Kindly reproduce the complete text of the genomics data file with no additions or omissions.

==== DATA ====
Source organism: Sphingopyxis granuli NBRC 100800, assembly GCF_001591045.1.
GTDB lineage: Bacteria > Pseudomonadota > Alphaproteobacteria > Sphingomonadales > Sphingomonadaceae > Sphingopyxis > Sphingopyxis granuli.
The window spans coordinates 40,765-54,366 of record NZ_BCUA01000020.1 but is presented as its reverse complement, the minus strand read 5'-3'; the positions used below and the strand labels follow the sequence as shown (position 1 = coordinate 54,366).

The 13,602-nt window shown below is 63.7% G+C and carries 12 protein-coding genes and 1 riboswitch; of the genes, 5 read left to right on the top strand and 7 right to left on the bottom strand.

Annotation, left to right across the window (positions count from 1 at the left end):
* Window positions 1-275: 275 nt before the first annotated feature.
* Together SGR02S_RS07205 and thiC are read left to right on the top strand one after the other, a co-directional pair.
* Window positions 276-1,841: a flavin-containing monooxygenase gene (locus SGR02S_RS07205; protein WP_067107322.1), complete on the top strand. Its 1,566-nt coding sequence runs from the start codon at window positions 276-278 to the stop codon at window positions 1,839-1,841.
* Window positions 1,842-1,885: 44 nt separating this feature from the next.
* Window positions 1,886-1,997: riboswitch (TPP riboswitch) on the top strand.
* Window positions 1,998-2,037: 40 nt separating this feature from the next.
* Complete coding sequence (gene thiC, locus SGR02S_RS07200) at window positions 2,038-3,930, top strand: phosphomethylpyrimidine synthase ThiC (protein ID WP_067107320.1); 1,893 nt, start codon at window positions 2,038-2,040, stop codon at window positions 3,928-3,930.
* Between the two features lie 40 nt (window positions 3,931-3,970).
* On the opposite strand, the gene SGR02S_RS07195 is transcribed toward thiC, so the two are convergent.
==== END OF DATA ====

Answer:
Source organism: Sphingopyxis granuli NBRC 100800, assembly GCF_001591045.1.
GTDB lineage: Bacteria > Pseudomonadota > Alphaproteobacteria > Sphingomonadales > Sphingomonadaceae > Sphingopyxis > Sphingopyxis granuli.
The window spans coordinates 40,765-54,366 of record NZ_BCUA01000020.1 but is presented as its reverse complement, the minus strand read 5'-3'; the positions used below and the strand labels follow the sequence as shown (position 1 = coordinate 54,366).

The 13,602-nt window shown below is 63.7% G+C and carries 12 protein-coding genes and 1 riboswitch; of the genes, 5 read left to right on the top strand and 7 right to left on the bottom strand.

Annotation, left to right across the window (positions count from 1 at the left end):
* Window positions 1-275: 275 nt before the first annotated feature.
* Together SGR02S_RS07205 and thiC are read left to right on the top strand one after the other, a co-directional pair.
* Window positions 276-1,841: a flavin-containing monooxygenase gene (locus SGR02S_RS07205; protein WP_067107322.1), complete on the top strand. Its 1,566-nt coding sequence runs from the start codon at window positions 276-278 to the stop codon at window positions 1,839-1,841.
* Window positions 1,842-1,885: 44 nt separating this feature from the next.
* Window positions 1,886-1,997: riboswitch (TPP riboswitch) on the top strand.
* Window positions 1,998-2,037: 40 nt separating this feature from the next.
* Complete coding sequence (gene thiC, locus SGR02S_RS07200) at window positions 2,038-3,930, top strand: phosphomethylpyrimidine synthase ThiC (protein ID WP_067107320.1); 1,893 nt, start codon at window positions 2,038-2,040, stop codon at window positions 3,928-3,930.
* Between the two features lie 40 nt (window positions 3,931-3,970).
* On the opposite strand, the gene SGR02S_RS07195 is transcribed toward thiC, so the two are convergent.